"A megcsalt férj", or Cunningly Lingual Wives in Hungarian Ballad Tradition


  • Louise O. Vasvári Stony Brook University




The European ballad, an orally-performed narrative song, developed in the medieval period with many cross-fertilizations among ballad types in various language areas. Nevertheless, to date there have appeared only a handful of comparative studies of these pan-european themes, with investigations dominated by the Finnish geographical school, whose primary interest is in finding genetic archetypes. In this study, my aim is, rather, to do a typological and stylistic analysis of one wide-circulating song-type, known in many variants throughout the continent, some in comic and others in tragic versions. The ballad I shall analyze appears in Hungarian in several variants as "A megcsalt ferj," in Anglo-American tradition - recorded in over 400 variants – the ballad is known as "Our Goodman," or "The Cuckold's Song," or, in more blatantly obscene versions as "The Old Man Came Home" and "Home Drunk Cam' I". There also exist Spanish, Catalan, French, Italian, and even Yiddish versions, all of which I shall be taking into consideration.

Author Biography

Louise O. Vasvári, Stony Brook University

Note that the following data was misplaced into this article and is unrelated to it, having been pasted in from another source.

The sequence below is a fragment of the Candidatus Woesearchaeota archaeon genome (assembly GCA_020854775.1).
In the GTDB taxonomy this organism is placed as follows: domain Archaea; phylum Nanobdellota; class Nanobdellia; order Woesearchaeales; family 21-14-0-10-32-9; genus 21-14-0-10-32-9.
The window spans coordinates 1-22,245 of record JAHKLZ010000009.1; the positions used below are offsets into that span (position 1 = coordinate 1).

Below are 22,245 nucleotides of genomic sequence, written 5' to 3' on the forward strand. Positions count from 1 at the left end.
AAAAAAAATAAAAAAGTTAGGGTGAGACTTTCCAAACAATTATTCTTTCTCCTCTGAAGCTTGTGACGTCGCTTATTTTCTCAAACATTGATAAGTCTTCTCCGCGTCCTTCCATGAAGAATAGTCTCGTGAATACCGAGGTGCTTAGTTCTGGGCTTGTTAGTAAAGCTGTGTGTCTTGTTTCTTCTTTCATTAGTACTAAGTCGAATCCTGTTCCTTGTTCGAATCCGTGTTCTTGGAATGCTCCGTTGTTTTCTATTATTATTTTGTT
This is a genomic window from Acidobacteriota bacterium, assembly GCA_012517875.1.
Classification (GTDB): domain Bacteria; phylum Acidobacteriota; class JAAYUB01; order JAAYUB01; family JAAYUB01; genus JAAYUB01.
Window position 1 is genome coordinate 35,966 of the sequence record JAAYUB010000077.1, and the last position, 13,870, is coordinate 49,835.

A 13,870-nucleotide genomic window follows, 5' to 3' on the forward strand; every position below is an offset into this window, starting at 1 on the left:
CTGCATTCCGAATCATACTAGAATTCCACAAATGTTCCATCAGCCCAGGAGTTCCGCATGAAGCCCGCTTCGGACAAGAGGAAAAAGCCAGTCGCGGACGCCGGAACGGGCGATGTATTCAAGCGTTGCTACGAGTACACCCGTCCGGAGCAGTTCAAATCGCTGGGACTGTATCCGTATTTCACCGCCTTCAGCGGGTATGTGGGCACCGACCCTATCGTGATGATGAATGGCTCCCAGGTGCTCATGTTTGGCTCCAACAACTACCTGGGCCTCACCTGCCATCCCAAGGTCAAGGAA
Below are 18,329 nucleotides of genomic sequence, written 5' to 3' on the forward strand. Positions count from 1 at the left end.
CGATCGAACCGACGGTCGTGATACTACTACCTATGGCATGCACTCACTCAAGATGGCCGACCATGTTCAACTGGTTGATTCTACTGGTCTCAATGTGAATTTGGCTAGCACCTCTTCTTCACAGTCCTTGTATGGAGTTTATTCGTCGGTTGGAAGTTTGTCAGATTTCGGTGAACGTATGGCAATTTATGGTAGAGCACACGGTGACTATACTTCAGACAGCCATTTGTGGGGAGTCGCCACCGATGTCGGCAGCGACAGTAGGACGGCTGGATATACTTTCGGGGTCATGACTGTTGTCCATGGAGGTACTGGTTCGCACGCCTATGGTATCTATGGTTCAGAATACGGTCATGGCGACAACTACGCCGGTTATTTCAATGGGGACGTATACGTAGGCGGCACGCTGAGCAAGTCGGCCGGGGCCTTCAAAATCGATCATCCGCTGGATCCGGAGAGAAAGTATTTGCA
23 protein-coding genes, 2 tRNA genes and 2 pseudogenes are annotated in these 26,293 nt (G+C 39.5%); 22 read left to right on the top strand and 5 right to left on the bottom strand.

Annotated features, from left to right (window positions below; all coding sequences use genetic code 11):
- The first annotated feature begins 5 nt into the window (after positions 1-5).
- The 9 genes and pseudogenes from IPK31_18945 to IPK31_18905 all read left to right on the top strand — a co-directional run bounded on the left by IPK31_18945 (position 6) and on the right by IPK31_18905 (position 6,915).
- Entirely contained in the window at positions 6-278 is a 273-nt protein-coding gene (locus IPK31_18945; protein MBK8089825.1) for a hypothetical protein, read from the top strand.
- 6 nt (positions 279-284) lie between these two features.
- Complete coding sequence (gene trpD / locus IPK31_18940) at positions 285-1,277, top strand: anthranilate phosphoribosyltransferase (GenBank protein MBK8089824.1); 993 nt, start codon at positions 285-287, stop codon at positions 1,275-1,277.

Louise O. Vasvári, who received her M.A. and Ph.D. at the University of California in Berkeley, is Professor Emerita of Comparative Literature and of Linguistics at Stony Brook University. She has also taught in various visiting capacities, including at the University of California, Berkeley, at the Eotvos Lorand University and at the Central European University, the University of Connecticut (Storrs), and the Université de Jules Verne (Amiens). Currently she teaches one course yearly in the linguistics department at New York University and is also Affiliated Professor in American and English Studies at the University of Szeged, Hungary. She works in medieval studies, historical and socio-linguistics, translation theory, Holocaust studies, and Hungarian Studies, all informed by gender theory within a broader framework of comparative cultural studies. She has published widely in these areas, ranging from medieval Spanish, Italian, German, English, and Hungarian, to queer theory. Related to Hungarian Cultural Studies she has published with Steven Tötösy, Imre Kertész and Holocaust Literature (Purdue UP, 2005) and Comparative Central European Holocaust Studies (Purdue UP, 2009). She has also published a monograph-length work in Hungarian on memoirs of Hungarian women survivors (Mult és Jövö, 2009).






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